Well, September has arrived but the return to normal that many expected remains elusive.
What’s happening: Developments over the past 10 days indicate that major economies are still stuck with some of the same problems they encountered earlier on in the pandemic, such as rising coronavirus cases, even as they simultaneously grapple with longer-term challenges.
On Thursday, Microsoft scrapped plans to fully reopen US offices next month because of concerns about the Delta variant. Many companies had planned for employees to return after Labor Day, but that deadline has come and gone with some firms, such as Amazon and Facebook, now looking to 2022 to reopen workplaces.
Meanwhile, major conventions — including the National Rifle Association’s annual meeting in Houston and the Specialty Food Association’s Fancy Food Show set for New York — have been cancelled or moved online due to rising Covid cases, in a development that feels a lot like April 2020.
That’s having an effect on airlines, which were anticipating a pickup in business travel as offices reopened and in-person conferences resumed.
See here: Southwest warned investors that a drop in bookings and a rise in cancellations means it no longer expects to remain in the black for the third quarter, despite a profitable July.
Supply chain problems linked to the pandemic and labor shortages continue to plague businesses, threatening to derail the upcoming holiday shopping season and further undermine the recovery.
Mark Zandi, Moody’s Analytics chief economist, now expects it could take until 2023 for the US economy to return to full employment.
Data point: Signs that the Delta variant is taking a heavy toll are beginning to show up in economic data. UK GDP growth slowed sharply in July, posting its smallest monthly increase since February, the Office for National Statistics said Friday.
Price increases linked to snarled supply chains and staff shortages as a result of Covid-19 self-isolation requirements played a role, the ONS said. Britain’s economy remains 2.1% smaller than before the pandemic and economists at Berenberg now expect it to reach its pre-pandemic level in the second quarter of 2022 instead of the first.
The CNN Business Back-to-Normal Index, which tracks a range of indicators to measure the extent to which US economic activity has returned to its pre-pandemic level, has dipped slightly since late August.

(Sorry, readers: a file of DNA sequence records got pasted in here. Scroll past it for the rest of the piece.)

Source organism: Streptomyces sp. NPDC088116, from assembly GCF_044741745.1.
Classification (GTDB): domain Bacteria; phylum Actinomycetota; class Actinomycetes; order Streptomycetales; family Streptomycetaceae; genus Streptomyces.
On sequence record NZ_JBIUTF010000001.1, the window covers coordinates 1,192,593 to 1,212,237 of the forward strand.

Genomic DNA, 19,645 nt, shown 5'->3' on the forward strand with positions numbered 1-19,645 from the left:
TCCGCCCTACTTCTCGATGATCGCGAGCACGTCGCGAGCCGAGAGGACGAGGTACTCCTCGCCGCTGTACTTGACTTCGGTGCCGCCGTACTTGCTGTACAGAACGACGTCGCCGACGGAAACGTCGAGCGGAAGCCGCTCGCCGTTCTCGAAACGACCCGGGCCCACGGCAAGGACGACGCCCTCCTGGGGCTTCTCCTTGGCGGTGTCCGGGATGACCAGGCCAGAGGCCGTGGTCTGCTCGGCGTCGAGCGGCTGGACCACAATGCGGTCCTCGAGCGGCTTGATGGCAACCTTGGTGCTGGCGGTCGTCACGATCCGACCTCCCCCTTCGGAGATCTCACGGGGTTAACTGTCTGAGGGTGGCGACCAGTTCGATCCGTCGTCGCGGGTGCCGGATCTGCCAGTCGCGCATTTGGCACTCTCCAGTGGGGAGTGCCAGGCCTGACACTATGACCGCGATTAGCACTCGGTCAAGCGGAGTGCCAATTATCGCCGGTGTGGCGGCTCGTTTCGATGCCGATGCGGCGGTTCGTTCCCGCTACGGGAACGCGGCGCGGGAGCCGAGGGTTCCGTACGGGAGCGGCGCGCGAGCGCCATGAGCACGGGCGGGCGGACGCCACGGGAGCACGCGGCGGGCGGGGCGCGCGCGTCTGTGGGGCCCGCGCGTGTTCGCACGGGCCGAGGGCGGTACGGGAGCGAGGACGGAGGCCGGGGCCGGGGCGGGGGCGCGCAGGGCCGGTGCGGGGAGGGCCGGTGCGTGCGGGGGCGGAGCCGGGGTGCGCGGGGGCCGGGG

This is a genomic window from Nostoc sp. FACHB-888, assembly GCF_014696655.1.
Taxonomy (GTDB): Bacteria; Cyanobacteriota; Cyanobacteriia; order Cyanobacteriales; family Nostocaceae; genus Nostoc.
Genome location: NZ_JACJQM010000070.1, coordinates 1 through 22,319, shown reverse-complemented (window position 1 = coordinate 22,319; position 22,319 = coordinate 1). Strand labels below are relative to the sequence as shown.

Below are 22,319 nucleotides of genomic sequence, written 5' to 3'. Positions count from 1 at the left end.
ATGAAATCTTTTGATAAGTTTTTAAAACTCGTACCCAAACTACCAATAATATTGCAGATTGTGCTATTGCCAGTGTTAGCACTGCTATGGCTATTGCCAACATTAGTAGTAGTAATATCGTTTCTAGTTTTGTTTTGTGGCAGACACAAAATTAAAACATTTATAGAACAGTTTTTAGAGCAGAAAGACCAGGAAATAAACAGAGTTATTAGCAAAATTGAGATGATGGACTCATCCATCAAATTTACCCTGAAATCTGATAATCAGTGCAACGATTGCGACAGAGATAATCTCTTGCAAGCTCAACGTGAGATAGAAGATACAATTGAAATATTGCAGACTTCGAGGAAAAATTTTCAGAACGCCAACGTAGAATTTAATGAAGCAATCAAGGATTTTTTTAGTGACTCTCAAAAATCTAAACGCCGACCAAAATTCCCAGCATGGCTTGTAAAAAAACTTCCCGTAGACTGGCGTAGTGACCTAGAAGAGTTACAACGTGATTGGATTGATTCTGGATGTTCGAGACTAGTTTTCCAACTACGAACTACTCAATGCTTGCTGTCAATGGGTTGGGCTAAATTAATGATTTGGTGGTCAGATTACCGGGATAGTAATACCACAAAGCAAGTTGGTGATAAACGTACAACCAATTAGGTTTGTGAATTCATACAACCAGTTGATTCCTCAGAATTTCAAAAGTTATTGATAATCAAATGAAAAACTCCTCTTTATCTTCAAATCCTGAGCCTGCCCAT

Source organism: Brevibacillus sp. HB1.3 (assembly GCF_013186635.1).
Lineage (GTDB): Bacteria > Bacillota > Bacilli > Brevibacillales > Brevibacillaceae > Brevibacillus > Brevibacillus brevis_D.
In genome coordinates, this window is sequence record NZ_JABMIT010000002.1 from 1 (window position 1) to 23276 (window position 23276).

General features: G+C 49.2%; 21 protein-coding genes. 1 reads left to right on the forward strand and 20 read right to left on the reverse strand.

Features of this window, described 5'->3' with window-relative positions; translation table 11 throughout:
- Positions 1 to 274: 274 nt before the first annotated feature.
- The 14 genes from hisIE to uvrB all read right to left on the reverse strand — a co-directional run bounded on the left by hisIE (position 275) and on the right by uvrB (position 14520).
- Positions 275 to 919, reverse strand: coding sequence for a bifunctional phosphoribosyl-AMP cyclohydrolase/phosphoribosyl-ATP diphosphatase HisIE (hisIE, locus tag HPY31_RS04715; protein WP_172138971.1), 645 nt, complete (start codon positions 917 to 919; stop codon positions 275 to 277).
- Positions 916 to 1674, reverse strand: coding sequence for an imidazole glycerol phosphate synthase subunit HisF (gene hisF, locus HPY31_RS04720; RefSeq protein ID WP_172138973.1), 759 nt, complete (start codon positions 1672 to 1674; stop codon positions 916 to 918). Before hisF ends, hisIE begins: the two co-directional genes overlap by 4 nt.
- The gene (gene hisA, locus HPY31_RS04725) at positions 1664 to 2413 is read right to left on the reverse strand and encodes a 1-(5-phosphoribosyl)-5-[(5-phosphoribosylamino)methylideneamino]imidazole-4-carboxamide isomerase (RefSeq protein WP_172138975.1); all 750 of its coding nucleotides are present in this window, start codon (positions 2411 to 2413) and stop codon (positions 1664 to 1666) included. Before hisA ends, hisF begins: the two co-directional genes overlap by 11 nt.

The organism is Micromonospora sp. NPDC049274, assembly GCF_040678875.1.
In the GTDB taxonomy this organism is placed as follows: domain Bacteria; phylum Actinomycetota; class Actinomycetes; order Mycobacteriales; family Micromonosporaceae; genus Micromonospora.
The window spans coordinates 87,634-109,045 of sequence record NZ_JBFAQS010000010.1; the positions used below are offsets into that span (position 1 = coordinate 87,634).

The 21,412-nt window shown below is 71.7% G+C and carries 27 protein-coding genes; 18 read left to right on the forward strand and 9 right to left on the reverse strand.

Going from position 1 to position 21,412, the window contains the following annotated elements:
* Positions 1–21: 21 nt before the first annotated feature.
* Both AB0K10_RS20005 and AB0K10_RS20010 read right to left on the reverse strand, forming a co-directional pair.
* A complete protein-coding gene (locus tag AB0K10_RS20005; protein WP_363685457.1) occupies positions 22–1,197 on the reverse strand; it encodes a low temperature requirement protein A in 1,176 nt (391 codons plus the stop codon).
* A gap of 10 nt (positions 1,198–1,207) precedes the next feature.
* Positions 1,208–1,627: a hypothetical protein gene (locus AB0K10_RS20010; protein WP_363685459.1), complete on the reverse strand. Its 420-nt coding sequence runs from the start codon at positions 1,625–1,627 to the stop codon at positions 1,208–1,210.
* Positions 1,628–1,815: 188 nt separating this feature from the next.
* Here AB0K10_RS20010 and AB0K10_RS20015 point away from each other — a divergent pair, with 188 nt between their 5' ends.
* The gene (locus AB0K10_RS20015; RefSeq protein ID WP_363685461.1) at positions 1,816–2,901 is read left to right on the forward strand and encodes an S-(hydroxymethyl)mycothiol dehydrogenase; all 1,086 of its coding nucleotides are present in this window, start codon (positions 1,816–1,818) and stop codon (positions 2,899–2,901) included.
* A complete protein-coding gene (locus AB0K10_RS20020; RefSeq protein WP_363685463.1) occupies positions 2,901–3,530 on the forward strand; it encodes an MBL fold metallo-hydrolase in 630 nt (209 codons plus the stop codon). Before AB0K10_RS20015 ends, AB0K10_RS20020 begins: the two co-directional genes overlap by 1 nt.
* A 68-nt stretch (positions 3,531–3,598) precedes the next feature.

And Goldman Sachs economists have slashed their GDP growth forecasts for the United States and China this year.
It’s no wonder that policymakers in Europe and Australia are scaling back stimulus programs very gradually.
Losing patience: The Delta variant is not only undermining America’s economic recovery, it’s causing deaths and hospitalizations to rise too, particularly among the unvaccinated.
In an extraordinary step, President Joe Biden on Thursday directed the Labor Department to require all employers with more than 100 workers to mandate either the vaccine or regular testing.
In the meantime, the global economy is going to have to wait a little longer to get back to normal.
China is selling its precious oil reserves
China has been stockpiling oil for years to ensure it can meet the energy demands of its vast economy.
Now, the government is selling strategic reserves in a bid to lower prices and temper inflationary pressures.
The latest: The country’s State Bureau of Grain and Material Reserves said late Thursday that it will sell crude oil to refining and petrochemical companies to “better stabilize the domestic market supply and demand and effectively guarantee national energy security.”
Oil prices took a dive following the news, falling to their lowest level in two weeks, my CNN Business colleague Laura He reports.
The government didn’t say how much oil it would eventually sell (China is generally tight-lipped about its crude reserves), but the move is yet more proof that the world’s second largest economy faces major challenges as it emerges from the pandemic.
Inflation is soaring on rising commodity prices and energy costs are spiking, with increased demand causing power shortages in some provinces. Manufacturing and services activity has slowed, and the government has warned that rising raw materials costs will exacerbate growth and employment challenges.
JPMorgan has a plan to attract big spenders
JPMorgan wants to attract well-heeled clients who spend heavily on dining out using their credit cards. It may have found a way to do that.
America’s biggest bank by assets said Thursday that it’s buying The Infatuation, a restaurant discovery platform that shares reviews and recommendations on where to eat. The company, which has a presence in 50 cities across the United States, also owns restaurant guide Zagat.
Through the partnership, JPMorgan will provide “perks” for Chase card holders, a spokesperson told my CNN Business colleague Alexis Benveniste. This could include giving customers special access to live dining events and a bi-coastal food festival called Eeeeeatscon.
Bottom line: It’s an unusual move for a bank to buy a media company, but when you’re competing for big spenders every benefit helps.
Kroger reports earnings before US markets open.
Coming next week: A slew of economic data from the China, the United States and Europe will provide more clues on how the recovery is shaping up.
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